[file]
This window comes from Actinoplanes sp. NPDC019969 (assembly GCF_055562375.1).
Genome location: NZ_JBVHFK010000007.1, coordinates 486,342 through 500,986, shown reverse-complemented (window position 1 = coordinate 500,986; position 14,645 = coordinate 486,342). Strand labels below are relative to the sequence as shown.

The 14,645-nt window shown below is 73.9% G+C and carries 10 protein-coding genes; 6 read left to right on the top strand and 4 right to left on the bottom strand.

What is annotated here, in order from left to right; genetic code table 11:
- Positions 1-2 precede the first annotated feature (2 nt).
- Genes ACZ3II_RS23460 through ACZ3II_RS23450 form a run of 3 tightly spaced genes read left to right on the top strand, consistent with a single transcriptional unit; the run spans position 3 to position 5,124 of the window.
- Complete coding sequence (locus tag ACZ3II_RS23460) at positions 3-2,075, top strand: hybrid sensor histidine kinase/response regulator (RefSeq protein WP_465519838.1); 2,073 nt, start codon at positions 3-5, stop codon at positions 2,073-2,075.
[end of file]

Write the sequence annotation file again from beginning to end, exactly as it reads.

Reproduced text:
This window comes from Actinoplanes sp. NPDC019969 (assembly GCF_055562375.1).
Genome location: NZ_JBVHFK010000007.1, coordinates 486,342 through 500,986, shown reverse-complemented (window position 1 = coordinate 500,986; position 14,645 = coordinate 486,342). Strand labels below are relative to the sequence as shown.

The 14,645-nt window shown below is 73.9% G+C and carries 10 protein-coding genes; 6 read left to right on the top strand and 4 right to left on the bottom strand.

What is annotated here, in order from left to right; genetic code table 11:
- Positions 1-2 precede the first annotated feature (2 nt).
- Genes ACZ3II_RS23460 through ACZ3II_RS23450 form a run of 3 tightly spaced genes read left to right on the top strand, consistent with a single transcriptional unit; the run spans position 3 to position 5,124 of the window.
- Complete coding sequence (locus tag ACZ3II_RS23460) at positions 3-2,075, top strand: hybrid sensor histidine kinase/response regulator (RefSeq protein WP_465519838.1); 2,073 nt, start codon at positions 3-5, stop codon at positions 2,073-2,075.